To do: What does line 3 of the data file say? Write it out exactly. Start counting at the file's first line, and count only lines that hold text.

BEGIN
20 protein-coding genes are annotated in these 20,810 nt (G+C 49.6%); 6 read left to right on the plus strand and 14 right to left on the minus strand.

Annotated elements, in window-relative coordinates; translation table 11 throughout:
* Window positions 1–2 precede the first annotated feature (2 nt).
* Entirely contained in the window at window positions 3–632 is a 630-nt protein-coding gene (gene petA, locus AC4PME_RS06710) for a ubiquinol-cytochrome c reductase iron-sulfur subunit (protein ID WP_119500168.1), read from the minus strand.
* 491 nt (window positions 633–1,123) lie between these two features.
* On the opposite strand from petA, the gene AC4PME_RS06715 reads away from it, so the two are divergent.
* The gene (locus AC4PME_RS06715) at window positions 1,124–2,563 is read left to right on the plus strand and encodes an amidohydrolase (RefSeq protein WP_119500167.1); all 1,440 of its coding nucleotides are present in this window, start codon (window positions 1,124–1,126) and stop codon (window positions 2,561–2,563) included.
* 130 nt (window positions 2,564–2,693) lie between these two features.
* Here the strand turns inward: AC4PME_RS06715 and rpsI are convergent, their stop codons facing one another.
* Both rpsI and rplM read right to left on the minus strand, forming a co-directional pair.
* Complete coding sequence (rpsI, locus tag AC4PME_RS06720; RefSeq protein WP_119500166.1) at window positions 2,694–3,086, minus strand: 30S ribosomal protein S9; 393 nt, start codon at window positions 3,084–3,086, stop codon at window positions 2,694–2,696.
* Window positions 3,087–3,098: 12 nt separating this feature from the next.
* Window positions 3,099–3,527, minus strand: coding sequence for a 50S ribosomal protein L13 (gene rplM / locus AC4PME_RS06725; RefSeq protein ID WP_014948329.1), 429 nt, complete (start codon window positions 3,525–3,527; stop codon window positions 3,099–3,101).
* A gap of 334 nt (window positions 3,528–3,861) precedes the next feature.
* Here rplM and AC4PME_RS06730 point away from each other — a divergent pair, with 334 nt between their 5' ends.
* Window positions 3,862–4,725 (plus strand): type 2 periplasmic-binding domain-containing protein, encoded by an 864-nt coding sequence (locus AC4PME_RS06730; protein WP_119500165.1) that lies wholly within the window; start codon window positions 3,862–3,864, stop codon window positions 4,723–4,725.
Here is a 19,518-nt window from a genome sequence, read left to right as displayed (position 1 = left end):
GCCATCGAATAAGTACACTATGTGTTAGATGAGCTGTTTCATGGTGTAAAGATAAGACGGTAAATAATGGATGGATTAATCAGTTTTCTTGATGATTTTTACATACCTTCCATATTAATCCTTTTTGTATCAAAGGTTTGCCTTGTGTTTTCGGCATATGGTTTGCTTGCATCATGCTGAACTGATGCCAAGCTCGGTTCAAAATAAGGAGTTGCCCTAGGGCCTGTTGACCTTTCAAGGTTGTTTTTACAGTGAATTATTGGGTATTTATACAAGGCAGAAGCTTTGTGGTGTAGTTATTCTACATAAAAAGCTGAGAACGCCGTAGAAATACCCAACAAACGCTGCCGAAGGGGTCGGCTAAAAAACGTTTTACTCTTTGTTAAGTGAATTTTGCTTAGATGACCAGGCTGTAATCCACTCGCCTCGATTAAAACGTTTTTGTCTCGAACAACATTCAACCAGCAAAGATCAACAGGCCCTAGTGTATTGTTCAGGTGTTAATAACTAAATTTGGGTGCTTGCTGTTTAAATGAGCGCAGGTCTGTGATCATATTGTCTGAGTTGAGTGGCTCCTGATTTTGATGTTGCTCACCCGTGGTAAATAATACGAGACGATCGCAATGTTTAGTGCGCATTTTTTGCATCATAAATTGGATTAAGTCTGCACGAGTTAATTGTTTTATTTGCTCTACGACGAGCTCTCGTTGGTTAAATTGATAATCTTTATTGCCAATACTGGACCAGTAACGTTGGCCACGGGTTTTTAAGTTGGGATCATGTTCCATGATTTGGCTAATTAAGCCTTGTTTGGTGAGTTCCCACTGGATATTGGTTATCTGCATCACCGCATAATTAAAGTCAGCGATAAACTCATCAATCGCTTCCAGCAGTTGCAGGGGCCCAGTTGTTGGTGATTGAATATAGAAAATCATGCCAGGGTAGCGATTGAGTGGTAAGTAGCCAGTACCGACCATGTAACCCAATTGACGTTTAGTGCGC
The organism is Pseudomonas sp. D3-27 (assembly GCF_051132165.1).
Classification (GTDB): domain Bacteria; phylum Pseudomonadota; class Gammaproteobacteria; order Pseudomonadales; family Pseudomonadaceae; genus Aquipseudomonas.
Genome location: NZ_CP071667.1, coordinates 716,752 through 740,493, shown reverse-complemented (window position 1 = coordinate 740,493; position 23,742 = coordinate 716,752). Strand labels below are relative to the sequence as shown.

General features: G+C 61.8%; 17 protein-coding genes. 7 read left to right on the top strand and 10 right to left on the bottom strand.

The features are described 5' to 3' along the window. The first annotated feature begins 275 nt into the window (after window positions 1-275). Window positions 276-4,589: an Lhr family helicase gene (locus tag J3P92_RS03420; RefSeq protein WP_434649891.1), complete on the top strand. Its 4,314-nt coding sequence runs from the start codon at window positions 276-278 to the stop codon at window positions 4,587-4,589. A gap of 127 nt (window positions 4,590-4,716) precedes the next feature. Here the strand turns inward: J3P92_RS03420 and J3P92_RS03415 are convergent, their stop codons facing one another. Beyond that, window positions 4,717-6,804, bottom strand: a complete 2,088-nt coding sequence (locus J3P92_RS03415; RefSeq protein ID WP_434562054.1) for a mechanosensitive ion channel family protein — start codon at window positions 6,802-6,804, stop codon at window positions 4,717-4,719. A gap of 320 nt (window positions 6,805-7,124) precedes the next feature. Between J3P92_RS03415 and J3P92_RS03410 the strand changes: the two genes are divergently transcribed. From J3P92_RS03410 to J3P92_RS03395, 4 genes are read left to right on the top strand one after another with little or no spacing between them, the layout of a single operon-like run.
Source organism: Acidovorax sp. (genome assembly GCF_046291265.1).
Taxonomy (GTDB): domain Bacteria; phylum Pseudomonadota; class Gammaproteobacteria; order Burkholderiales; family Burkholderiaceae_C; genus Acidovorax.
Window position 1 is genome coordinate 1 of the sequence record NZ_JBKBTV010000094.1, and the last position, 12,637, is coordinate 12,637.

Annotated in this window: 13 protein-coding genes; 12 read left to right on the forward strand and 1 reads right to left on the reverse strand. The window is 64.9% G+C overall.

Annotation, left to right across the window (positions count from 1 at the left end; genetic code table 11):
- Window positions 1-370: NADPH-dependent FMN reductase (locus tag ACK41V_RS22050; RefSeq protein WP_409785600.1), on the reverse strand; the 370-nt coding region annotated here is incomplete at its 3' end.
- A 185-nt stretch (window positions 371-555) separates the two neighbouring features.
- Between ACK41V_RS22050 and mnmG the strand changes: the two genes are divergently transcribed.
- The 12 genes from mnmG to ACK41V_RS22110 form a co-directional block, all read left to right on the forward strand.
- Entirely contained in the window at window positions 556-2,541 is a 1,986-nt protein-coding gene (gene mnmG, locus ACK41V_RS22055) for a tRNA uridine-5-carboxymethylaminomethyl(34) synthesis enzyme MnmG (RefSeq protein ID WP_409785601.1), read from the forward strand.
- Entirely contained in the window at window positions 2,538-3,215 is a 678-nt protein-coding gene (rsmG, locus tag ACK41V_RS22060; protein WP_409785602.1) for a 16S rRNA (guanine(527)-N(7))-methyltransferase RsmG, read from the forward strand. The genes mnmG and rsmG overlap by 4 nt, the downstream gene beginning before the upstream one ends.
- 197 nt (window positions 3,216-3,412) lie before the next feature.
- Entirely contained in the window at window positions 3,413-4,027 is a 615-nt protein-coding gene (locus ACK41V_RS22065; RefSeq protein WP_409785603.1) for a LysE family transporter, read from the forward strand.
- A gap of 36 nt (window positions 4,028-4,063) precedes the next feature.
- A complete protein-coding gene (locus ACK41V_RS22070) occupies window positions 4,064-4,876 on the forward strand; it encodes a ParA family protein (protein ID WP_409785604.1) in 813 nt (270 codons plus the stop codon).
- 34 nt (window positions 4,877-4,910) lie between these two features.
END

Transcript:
* Window positions 1–2 precede the first annotated feature (2 nt).